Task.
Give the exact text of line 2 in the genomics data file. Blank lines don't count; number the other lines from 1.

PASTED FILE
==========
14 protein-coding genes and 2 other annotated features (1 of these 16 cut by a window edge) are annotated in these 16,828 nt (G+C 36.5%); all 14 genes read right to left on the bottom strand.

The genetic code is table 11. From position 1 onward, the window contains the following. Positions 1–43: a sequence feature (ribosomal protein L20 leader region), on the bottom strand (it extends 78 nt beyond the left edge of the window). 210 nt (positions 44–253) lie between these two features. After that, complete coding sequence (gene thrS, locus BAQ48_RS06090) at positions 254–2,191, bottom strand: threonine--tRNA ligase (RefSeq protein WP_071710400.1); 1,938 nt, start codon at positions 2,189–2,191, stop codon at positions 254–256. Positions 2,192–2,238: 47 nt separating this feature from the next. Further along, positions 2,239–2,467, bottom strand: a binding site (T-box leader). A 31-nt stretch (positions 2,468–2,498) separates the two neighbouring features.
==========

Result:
The genetic code is table 11. From position 1 onward, the window contains the following. Positions 1–43: a sequence feature (ribosomal protein L20 leader region), on the bottom strand (it extends 78 nt beyond the left edge of the window). 210 nt (positions 44–253) lie between these two features. After that, complete coding sequence (gene thrS, locus BAQ48_RS06090) at positions 254–2,191, bottom strand: threonine--tRNA ligase (RefSeq protein WP_071710400.1); 1,938 nt, start codon at positions 2,189–2,191, stop codon at positions 254–256. Positions 2,192–2,238: 47 nt separating this feature from the next. Further along, positions 2,239–2,467, bottom strand: a binding site (T-box leader). A 31-nt stretch (positions 2,468–2,498) separates the two neighbouring features.